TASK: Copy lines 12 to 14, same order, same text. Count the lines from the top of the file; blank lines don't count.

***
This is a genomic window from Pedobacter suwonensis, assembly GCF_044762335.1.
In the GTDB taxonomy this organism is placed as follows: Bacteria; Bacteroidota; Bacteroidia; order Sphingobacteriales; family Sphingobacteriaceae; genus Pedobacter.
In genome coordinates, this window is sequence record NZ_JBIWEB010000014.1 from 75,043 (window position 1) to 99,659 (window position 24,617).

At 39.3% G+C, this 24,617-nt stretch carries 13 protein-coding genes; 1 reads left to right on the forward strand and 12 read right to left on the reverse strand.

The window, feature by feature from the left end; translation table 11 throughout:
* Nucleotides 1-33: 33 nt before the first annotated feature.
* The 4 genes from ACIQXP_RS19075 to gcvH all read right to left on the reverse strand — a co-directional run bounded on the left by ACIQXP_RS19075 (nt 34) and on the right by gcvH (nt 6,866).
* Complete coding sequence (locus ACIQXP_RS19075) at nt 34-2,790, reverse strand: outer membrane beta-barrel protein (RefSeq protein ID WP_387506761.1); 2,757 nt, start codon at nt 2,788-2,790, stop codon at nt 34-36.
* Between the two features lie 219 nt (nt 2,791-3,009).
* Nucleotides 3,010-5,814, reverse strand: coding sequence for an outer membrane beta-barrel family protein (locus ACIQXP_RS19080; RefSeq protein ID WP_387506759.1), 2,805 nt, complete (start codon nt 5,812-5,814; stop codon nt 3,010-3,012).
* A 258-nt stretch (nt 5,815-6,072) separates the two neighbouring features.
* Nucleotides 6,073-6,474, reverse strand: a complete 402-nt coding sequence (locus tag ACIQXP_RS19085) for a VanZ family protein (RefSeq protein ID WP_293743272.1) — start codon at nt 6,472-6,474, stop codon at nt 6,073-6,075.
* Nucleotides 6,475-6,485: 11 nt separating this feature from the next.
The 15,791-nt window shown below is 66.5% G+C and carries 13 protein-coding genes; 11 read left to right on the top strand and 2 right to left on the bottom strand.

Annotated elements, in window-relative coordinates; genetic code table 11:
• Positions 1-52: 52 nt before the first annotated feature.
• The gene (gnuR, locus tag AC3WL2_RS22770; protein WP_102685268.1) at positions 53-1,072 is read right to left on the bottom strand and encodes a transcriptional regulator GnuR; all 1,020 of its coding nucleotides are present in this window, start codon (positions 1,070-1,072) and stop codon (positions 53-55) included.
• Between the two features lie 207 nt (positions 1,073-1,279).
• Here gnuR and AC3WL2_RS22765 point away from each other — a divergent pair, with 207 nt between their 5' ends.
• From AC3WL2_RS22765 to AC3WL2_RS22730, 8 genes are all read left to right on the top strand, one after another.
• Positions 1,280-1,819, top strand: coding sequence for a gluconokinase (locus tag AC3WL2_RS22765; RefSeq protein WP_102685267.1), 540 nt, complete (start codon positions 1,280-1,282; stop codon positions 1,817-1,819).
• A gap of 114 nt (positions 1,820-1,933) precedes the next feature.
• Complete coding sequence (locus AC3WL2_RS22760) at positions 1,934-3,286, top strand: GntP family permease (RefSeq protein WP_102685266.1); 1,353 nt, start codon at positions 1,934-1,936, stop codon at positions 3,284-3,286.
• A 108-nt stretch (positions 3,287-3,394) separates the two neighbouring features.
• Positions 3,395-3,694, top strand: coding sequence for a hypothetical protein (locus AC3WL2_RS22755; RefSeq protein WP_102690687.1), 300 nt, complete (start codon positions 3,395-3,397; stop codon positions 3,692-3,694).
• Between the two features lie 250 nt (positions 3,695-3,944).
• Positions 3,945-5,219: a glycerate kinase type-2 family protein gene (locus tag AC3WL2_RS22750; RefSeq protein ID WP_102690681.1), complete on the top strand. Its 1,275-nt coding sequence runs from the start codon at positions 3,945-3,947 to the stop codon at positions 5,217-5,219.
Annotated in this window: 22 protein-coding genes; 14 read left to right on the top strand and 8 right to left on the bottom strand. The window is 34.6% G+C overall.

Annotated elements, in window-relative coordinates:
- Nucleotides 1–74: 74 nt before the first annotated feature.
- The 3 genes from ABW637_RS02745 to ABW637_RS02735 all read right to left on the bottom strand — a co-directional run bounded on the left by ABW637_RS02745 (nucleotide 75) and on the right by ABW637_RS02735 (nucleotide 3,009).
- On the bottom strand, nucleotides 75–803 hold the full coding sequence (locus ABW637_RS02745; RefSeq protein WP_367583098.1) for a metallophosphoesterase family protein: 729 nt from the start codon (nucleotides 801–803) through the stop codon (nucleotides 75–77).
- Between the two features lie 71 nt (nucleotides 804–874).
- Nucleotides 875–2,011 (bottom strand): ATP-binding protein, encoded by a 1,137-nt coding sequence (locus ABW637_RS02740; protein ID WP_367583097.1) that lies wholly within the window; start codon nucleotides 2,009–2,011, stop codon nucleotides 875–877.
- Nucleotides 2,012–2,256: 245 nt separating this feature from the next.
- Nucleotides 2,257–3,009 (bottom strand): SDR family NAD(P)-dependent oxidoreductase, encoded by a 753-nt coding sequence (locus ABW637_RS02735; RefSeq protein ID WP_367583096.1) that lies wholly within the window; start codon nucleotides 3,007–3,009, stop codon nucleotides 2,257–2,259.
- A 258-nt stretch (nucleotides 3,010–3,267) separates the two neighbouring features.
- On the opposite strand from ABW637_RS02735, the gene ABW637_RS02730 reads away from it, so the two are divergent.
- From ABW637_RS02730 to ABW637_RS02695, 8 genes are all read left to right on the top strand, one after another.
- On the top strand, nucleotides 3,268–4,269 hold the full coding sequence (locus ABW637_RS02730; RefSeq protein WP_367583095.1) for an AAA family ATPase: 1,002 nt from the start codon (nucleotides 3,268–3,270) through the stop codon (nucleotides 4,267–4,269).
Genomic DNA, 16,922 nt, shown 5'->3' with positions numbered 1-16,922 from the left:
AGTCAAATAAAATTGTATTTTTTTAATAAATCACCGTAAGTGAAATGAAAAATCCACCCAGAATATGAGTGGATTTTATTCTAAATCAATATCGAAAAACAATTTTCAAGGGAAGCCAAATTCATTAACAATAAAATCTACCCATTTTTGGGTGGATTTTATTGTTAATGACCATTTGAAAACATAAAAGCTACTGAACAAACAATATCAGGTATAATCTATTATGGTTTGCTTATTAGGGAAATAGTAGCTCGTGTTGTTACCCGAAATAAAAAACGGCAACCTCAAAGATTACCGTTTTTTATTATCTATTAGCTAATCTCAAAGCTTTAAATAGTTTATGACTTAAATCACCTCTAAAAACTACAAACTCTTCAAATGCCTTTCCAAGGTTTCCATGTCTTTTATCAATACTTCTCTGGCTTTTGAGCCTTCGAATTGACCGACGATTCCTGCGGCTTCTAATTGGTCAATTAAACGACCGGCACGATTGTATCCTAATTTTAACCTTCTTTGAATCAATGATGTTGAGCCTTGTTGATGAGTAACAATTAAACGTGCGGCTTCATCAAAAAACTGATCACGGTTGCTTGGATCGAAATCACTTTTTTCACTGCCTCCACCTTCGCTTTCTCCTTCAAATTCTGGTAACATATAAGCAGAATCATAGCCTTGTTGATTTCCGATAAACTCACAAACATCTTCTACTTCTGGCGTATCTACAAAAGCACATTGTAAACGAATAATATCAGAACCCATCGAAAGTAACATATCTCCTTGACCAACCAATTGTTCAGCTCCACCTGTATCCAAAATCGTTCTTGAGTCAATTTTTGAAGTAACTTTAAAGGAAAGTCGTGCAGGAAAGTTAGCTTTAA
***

* Nucleotides 6,073-6,474, reverse strand: a complete 402-nt coding sequence (locus tag ACIQXP_RS19085) for a VanZ family protein (RefSeq protein ID WP_293743272.1) — start codon at nt 6,472-6,474, stop codon at nt 6,073-6,075.
* Nucleotides 6,475-6,485: 11 nt separating this feature from the next.
The 15,791-nt window shown below is 66.5% G+C and carries 13 protein-coding genes; 11 read left to right on the top strand and 2 right to left on the bottom strand.